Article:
In “A Place Called Ormalcy”, the gradual unravelling of a democratic, functional system into a totalitarian regime [where citizens become corruption fodder for all-powerful corporations, out of control systems of governmental control and corresponding institutions that squash any notions of otherness and/or difference] echoes our world-wide unrest and growing global agitations. Just last week in Australia alone, Prime Minister Scott Morrison and the Australian Attorney-General have called for the draconian implementation of anti-boycott laws [where demonstrators can be prosecuted for exercising their democratic right to protest, or exercising their consumer rights by boycotting unethical businesses] and the Police have been accused of using excessive force on climate emergency protestors [with two police officers having been called out for alleged far-right hate symbol use, assault, and unnecessary violence].
This trend towards a crackdown on democratic rights isn’t restricted to the southern hemisphere either [think: Boris Johnson/Brexit and Donald Trump’s ongoing impeachment proceedings], and the worldwide situation seems dire at best and apocalyptic at worst. This is mirrored in “A Place Called Ormalcy”, a work that has social commentary at its very core, with one of my motivations for crafting this work being this increasing trend towards authoritarianism that I’ve been tracking [and on which I’ve been creatively commenting] since the 2001 9-11 terror attacks.
So how does this work fit in with the New Media Writing Prize? And why am I banging on about it? Well, on a Monday in July 2014, I received an email from Jim Pope, the chief organiser of the New Media Writing Prize. In this email, Jim invited to me to be a judge on the 2014 New Media Writing Prize Panel – an invitation I gladly accepted. So began an association with the New Media Writing Prize [or the NMWP for short] that’s progressed through my participation on the 2014 Judging Panel, to working with Andy Campbell [digital artist/writer, judge and long-term advocate of the NMWP] on the web development of the official website, to designing the NMWP primary and secondary logos – both of which are still in use today – to finally entering works into the Prize itself in 2018.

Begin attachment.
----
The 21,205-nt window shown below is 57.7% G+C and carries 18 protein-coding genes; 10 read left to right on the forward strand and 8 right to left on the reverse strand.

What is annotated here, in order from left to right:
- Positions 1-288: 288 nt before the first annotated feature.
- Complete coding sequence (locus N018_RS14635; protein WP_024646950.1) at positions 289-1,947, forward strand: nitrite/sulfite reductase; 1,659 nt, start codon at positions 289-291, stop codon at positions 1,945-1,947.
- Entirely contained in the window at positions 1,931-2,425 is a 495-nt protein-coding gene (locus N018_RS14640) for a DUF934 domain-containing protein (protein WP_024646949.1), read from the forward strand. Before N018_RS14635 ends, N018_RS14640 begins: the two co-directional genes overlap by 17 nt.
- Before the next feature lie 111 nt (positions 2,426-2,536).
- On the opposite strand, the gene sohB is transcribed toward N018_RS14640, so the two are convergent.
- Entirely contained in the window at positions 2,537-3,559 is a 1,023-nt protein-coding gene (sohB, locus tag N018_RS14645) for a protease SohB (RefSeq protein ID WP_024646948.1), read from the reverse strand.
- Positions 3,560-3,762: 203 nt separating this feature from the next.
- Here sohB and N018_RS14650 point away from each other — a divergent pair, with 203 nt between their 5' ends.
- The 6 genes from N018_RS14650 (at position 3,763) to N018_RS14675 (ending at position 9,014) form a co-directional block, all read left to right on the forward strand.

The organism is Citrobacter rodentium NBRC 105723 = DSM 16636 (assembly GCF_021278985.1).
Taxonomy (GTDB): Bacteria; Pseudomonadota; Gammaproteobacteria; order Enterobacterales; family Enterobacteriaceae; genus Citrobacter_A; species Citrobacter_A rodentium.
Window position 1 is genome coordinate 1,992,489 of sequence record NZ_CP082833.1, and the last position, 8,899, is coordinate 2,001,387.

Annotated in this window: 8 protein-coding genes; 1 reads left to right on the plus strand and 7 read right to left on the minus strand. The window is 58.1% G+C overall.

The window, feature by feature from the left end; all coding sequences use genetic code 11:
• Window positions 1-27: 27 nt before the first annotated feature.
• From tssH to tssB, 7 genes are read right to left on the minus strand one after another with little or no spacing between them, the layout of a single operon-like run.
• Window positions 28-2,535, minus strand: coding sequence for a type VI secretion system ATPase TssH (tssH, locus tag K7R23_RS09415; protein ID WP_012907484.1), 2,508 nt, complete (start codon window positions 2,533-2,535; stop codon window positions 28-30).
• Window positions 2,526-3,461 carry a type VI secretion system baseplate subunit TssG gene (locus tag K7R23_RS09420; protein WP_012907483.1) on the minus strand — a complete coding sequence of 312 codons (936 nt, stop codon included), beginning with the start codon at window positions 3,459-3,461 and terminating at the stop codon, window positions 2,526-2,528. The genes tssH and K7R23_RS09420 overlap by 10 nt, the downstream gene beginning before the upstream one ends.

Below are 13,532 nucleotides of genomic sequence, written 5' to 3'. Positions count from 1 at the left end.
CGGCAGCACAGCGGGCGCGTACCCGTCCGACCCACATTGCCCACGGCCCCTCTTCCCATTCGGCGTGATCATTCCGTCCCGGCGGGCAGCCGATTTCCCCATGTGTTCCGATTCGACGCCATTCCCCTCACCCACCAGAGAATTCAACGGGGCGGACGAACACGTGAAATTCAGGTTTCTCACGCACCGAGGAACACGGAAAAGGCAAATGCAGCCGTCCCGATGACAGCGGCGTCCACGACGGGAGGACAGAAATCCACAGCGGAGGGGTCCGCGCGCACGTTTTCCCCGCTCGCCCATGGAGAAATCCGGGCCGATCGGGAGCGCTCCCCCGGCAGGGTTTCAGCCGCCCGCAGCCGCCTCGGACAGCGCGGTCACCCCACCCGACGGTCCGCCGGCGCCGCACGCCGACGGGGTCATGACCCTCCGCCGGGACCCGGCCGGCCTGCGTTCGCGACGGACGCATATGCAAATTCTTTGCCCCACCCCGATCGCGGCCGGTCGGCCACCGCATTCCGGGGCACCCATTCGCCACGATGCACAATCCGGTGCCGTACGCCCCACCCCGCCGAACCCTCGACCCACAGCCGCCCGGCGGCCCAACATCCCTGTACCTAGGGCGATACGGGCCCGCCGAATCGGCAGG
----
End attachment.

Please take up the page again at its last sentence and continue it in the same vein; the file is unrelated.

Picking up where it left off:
What a year to enter the competition! Having been lucky enough to have been shortlisted for the main 2018 NMWP Award with “A Place Called Ormalcy”, my then yet-to-be-realised Virtual Reality Microstory Series “V[R]ignettes” – then titled “A Million and Two” – also received an Honorary Mention in the Dot Award section. This “V[R]ignettes” VR Series has since gone on to win the QUT Digital Literature Award, “…the world’s richest digital literacy prize”, which highlights the fact that support from Awards like the NMWP can act as a nurturing step for digital literature/fiction practitioners at a time when such support is sorely needed.
What was even more exciting about the 2018 NMWP was the fact that every work shortlisted for the main Prize was authored by women, with the winning work “A Dictionary of the Revolution” being an exemplary example of interactive digital storytelling. So if you have a recently completed interactive fiction work sitting there on your hard drive or squirreled away on your device and are humming and hawing whether to enter it in the 2019 NMWP, take the plunge and submit. After all, you never know where entering these awards just might lead.